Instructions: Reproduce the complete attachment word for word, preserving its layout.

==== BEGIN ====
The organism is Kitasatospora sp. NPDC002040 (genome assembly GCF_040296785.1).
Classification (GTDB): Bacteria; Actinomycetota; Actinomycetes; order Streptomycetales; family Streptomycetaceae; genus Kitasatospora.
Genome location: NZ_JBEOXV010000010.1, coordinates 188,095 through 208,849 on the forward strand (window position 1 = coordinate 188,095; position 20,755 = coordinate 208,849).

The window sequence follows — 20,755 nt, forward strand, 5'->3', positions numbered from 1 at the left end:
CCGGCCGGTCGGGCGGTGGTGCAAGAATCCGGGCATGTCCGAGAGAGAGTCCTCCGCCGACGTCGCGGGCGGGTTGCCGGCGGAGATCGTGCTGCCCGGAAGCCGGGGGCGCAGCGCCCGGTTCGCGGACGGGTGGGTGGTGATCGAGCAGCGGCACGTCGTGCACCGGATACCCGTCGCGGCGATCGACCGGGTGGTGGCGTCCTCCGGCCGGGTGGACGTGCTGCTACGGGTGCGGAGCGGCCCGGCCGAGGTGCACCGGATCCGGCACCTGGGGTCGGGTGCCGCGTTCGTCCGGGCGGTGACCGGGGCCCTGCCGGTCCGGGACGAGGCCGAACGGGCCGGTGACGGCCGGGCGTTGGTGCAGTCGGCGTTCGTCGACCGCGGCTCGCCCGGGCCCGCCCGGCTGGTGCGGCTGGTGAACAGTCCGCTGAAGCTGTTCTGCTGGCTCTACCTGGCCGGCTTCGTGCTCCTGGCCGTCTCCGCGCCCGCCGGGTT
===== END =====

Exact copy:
The organism is Kitasatospora sp. NPDC002040 (genome assembly GCF_040296785.1).
Classification (GTDB): Bacteria; Actinomycetota; Actinomycetes; order Streptomycetales; family Streptomycetaceae; genus Kitasatospora.
Genome location: NZ_JBEOXV010000010.1, coordinates 188,095 through 208,849 on the forward strand (window position 1 = coordinate 188,095; position 20,755 = coordinate 208,849).

The window sequence follows — 20,755 nt, forward strand, 5'->3', positions numbered from 1 at the left end:
CCGGCCGGTCGGGCGGTGGTGCAAGAATCCGGGCATGTCCGAGAGAGAGTCCTCCGCCGACGTCGCGGGCGGGTTGCCGGCGGAGATCGTGCTGCCCGGAAGCCGGGGGCGCAGCGCCCGGTTCGCGGACGGGTGGGTGGTGATCGAGCAGCGGCACGTCGTGCACCGGATACCCGTCGCGGCGATCGACCGGGTGGTGGCGTCCTCCGGCCGGGTGGACGTGCTGCTACGGGTGCGGAGCGGCCCGGCCGAGGTGCACCGGATCCGGCACCTGGGGTCGGGTGCCGCGTTCGTCCGGGCGGTGACCGGGGCCCTGCCGGTCCGGGACGAGGCCGAACGGGCCGGTGACGGCCGGGCGTTGGTGCAGTCGGCGTTCGTCGACCGCGGCTCGCCCGGGCCCGCCCGGCTGGTGCGGCTGGTGAACAGTCCGCTGAAGCTGTTCTGCTGGCTCTACCTGGCCGGCTTCGTGCTCCTGGCCGTCTCCGCGCCCGCCGGGTT